Sexual favors rendered to steer an otherwise law-abiding official off course should be considered acts of bribery, as should a slew of other improperly motivated "services," a Russian lawmaker has proposed.
State Duma Deputy Oleg Mikheyev, of the A Just Russia party, submitted amendments to the Russian Criminal Code in a bid to significantly expand the scope of the criminal bribery.
Specifically, Mikheyev's bill proposed an expansion of the category to include any service rendered to a state employee to induce him or her to take a course of action illegal, Rossiiskaya Gazeta newspaper reported Tuesday.
Included on Mikheyev's proposed list of illicit services are: fine-dining experiences, vacations abroad, positive feedback given within earshot of an official's superiors, and sexual services, the lawmaker said.
"The Russian economy is losing hundreds of billions of dollars due to corruption. This represents not only direct losses to the government, but also business barriers that are created by officials. I believe this situation must be radically changed," the deputy said.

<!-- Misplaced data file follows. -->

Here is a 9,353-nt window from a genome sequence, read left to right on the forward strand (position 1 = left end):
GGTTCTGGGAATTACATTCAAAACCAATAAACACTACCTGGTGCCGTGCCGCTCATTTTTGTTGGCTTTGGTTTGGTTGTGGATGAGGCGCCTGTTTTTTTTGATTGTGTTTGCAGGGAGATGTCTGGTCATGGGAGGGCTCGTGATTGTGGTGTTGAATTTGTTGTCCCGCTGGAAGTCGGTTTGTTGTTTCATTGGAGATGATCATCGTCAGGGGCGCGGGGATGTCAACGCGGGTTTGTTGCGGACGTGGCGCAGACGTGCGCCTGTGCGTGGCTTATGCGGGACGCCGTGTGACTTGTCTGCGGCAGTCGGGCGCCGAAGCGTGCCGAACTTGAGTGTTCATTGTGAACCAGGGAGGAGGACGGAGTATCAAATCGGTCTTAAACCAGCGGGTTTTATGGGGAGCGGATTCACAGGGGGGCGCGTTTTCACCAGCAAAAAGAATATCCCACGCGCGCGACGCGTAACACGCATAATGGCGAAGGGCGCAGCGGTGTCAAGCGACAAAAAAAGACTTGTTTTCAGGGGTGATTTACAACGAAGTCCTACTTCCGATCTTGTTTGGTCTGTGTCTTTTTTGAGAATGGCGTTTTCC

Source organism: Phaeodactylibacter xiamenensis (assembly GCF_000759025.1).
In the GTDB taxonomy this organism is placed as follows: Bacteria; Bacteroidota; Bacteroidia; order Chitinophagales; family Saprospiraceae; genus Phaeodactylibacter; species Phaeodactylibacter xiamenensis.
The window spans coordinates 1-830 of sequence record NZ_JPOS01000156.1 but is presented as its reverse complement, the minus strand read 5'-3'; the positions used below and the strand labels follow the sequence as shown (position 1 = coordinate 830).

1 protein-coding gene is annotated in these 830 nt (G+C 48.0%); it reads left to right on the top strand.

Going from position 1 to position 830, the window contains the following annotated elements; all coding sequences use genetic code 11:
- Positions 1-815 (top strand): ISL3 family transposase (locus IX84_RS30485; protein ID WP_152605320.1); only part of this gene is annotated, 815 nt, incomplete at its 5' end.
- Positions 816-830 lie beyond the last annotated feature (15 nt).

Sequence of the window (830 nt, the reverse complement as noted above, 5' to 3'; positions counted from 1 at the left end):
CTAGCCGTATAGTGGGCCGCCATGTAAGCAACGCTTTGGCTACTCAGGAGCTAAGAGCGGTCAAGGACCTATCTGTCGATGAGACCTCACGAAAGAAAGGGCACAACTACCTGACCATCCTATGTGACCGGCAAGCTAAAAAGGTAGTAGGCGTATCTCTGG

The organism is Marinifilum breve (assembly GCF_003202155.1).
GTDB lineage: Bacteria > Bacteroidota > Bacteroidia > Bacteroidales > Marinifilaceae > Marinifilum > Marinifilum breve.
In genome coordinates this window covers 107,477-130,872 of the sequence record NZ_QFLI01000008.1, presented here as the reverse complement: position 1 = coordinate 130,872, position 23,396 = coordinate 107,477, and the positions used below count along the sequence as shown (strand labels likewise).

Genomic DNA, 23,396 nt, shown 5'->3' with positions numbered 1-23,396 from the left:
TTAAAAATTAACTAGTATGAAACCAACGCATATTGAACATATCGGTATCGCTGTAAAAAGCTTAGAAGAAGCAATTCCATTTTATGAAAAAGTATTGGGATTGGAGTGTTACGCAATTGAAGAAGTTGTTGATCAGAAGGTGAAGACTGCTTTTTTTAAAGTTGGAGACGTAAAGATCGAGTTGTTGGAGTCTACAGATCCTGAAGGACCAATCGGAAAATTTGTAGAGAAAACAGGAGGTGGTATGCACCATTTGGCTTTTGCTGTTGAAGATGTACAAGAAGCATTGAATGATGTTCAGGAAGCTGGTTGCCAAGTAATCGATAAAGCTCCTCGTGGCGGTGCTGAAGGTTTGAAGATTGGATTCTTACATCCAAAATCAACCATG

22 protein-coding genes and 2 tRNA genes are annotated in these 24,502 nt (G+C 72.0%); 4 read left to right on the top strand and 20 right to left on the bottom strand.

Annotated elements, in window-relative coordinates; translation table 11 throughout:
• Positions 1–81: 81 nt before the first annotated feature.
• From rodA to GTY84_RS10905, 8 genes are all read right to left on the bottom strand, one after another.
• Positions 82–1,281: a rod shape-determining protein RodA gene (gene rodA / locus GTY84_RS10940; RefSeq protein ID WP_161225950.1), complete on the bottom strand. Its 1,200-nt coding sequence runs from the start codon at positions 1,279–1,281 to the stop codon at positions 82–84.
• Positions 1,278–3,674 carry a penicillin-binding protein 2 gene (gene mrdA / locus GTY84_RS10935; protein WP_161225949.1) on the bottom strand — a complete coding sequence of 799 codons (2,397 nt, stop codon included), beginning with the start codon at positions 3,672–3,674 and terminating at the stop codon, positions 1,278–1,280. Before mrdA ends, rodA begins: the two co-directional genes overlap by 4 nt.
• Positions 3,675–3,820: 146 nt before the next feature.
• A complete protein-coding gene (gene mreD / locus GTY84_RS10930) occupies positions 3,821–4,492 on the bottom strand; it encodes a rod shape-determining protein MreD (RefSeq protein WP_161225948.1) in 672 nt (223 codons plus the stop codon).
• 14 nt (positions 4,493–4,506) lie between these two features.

Services rendered to persuade an official to take illicit action should be punishable by fines ranging from 25 million to 500 million rubles ($670,000 to $13 million), Mikheyev said.
Russia ranks 127th out of 177 countries included in anti-graft watchdog Transparency International's 2013 Corruption Perceptions Index. Corruption has often been described by economists as among the main obstacles hindering Russia's economic development.
The Russian government has repeatedly launched anti-corruption campaigns, including through the introduction of laws clamping down on conflicts of interest among public officials.
Last year 1,500 government and law enforcement officials were indicted for corruption, according to Prosecutor General Yury Chaika.